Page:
My reading life has belonged to me lately, after a very busy few months during which I was lucky enough to be reviewing one book after another. Even luckier—the books I’ve reviewed this spring were all really good. (My review of Miriam Toews’ wonderful, heartbreaking, hilarious All My Puny Sorrows will be out in Canadian Notes & Queries in the distant future.) But now I’ve got nearly all my deadlines out of the way, and I’m free to read whatever I choose. Whatever I choose from the 50+ books waiting for me on my t0-be-read shelf, not to mention the books I keep finding on the curb and bringing home (’tis the season!) and the books I’m buying too (my copy of Penelope Fitzgerald’s Collected Letters finally arrived last week at the Bob Miller Book Room!). I’m reading lots of new books for review here on my blog, and also older books for my interest only. If the number of books I have before me are any indication of my lifespan, I am probably going to live forever.
In spite of all this, when I read Sarah’s blog post the other day about Wallace Stegner’s Crossing to Safety, my immediate response was, “I’ve got to have this.” And not just for one of these days, but for right now, this moment. I’ve loved Wallace Stegner’s books, which were introduced to me by Julia, who has delivered me to so many wonderful things. She gave me his All the Little Live Things, which I liked much more than his Pulitzer-winning Angle of Repose, and Crossing to Safety seemed similar in approach to the former.
It’s a writerly book, one that puts a writer at its centre and continually draws attention to itself as something written: “How,” asks the writer-narrator Larry Morgan, “do you make a book that anyone will read out of lives as quiet as these? Where are the things that novelists seize upon and readers expect?” It’s a strategy that might have failed in lesser hands. But with Wallace Stegner it feels hard-earned and true. He was 78 when Crossing to Safety came out in 1987. It was his last novel. His first novel was published in 1937. The wisdom and sensibility of Larry Morgan is hard not to conflate with Stegner himself. Aging, and often looking back on days long past, Larry is able to take the long-view of the lives of the two couples, with all their ups and downs: “If we could have forseen the future during those good days in Madison where this all began, we might not have had the nerve to venture into it.” I sometimes wonder how any of us has the nerve to go on, when we know that, at any moment, we stand to lose those we love or the life we know. In fact, losing those we love and losing, at least to some extent, our youthful vigor are inevitable corollaries of a living a long life oneself.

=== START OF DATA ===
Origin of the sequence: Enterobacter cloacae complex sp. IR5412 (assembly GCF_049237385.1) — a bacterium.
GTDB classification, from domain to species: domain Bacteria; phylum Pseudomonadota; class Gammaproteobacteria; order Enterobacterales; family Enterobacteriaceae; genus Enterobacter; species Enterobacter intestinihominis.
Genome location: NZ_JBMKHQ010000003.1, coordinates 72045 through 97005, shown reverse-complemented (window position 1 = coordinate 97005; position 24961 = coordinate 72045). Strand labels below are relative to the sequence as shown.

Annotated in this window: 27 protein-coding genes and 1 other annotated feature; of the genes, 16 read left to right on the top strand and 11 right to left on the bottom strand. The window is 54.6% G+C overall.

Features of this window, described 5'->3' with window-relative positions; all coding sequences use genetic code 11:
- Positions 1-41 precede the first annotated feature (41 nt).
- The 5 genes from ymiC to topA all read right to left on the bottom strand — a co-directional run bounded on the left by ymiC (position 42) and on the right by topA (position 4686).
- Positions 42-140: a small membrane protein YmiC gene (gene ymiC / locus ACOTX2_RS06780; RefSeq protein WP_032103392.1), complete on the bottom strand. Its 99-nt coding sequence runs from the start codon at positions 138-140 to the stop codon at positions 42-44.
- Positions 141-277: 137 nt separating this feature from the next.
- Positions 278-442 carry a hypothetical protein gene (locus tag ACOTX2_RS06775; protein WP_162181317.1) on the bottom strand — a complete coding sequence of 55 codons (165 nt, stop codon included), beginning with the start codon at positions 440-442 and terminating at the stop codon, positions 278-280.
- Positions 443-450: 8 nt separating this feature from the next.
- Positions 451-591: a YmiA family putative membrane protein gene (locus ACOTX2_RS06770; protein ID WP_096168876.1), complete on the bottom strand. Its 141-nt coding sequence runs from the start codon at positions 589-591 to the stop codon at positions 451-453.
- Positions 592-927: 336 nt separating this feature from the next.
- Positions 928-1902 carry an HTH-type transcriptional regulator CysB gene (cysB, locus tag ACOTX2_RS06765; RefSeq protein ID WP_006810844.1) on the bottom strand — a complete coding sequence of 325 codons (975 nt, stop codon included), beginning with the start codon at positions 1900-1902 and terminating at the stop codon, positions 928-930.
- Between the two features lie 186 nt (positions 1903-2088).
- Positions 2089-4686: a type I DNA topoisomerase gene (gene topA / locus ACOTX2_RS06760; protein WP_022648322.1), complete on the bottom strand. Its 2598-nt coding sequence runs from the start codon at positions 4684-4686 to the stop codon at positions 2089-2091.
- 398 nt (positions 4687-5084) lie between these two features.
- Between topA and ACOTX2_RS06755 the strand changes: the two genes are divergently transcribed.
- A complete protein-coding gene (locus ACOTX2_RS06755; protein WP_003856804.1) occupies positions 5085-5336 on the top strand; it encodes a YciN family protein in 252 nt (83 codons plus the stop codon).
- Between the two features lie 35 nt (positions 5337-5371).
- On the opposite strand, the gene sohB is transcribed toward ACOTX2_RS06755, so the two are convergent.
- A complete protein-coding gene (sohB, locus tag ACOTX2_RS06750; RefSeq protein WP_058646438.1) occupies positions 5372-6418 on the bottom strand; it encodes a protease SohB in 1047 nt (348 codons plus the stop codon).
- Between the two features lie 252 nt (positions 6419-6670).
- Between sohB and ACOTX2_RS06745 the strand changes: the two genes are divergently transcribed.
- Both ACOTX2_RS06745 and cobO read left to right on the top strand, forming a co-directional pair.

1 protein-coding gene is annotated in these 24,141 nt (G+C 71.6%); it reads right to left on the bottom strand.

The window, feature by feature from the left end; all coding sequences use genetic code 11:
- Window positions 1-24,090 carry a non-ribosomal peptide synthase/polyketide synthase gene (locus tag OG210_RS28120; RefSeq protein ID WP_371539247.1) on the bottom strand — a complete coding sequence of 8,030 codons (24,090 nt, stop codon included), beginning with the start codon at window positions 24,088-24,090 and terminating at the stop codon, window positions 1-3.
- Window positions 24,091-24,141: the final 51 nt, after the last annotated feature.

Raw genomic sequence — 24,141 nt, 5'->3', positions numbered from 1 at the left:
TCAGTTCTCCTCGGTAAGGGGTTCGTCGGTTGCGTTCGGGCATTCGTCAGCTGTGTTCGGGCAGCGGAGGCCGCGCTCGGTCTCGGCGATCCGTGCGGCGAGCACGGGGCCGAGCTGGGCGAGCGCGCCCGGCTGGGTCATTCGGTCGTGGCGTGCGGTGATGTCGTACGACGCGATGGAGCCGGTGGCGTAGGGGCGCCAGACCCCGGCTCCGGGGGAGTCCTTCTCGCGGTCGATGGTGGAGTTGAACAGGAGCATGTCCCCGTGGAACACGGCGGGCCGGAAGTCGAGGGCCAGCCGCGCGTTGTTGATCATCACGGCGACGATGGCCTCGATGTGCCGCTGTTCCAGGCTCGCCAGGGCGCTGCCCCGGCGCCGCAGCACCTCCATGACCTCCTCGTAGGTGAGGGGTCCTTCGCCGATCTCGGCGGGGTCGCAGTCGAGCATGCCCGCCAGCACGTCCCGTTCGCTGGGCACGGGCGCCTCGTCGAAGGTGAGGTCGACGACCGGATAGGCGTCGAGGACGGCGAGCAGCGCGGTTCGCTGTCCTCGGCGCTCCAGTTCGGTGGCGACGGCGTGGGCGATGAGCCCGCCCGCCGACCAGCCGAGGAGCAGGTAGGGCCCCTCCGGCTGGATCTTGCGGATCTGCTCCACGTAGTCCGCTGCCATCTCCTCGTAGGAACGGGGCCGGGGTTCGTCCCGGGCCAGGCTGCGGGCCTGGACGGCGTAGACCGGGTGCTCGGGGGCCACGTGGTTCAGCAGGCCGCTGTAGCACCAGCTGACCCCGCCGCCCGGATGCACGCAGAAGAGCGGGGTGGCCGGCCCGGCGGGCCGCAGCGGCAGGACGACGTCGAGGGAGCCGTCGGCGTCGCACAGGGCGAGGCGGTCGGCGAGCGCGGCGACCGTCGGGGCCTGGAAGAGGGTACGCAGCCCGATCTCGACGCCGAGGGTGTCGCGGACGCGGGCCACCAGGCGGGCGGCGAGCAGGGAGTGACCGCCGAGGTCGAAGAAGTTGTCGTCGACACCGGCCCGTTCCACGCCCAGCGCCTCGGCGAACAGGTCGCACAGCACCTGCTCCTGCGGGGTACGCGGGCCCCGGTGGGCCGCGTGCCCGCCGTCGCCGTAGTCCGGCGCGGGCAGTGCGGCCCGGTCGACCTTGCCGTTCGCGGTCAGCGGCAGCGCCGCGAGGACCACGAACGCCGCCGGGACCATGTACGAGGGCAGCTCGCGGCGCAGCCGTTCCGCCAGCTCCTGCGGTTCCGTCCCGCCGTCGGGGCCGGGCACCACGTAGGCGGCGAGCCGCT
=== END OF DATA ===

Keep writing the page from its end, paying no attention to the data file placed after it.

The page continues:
I’ve been thinking about these questions a lot lately, where that nerve to live at all comes from, and the way I live always a little bit terrified of reality coming along to snuff out my illusion that it’s all still basically worthwhile. (I think it is. I don’t ever not want to think so. Hence the terror.)
I also enjoyed Sarah’s story about how the book came into her life, got recalled to the library, how she ordered a copy online, found another in the Oxfam bookshop and had to buy that one, only to have the first book in the postbox upon arrival back home. So now she has two, and I wanted one too, so we ventured out yesterday afternoon to see if Seekers Books had one in stock and they did! I started reading last night and less than 24 hours later, I’m more than halfway through, absolutely adoring it. So happy to be reading it, besotted with its beautiful cover, a window. How perfect. We had an absolutely terrible night’s sleep last night with two coughing children, and so I was left alone to linger in bed this morning until 9:15 when I was delivered Iris for her morning nap, and there I was reading more until 11am when she woke up. I’ve not stayed so long in bed in years, and it was wonderful, and this book was the perfect accompaniment exactly.
April 11, 2014
Well, that was me sobbing in the kitchen today as I read Rachel Harry’s review of The M Word in The National Post. Sobbing. Who knew that happened? She writes, “The M Word is a meditation on the fickle emotional uncertainty awarded to mothers. It breaks down the walls of maternal isolation and offers companionship to anyone who has not had the fairy-tale journey to motherhood. These stories show us that the extraordinary gift of motherhood cannot be accepted without relinquishing something spectacular.” How amazing and wonderful that she gets the book so entirely. That there is sadness, yes, and hardship and yet: “stories of the searing joy found within the wholeness of a mother’s devotion.” The multitudinousness is the very point, and so’s the joy. I am thrilled, overwhelmed and incredibly proud of both this project and also the incredible women whose talents made this idea a reality.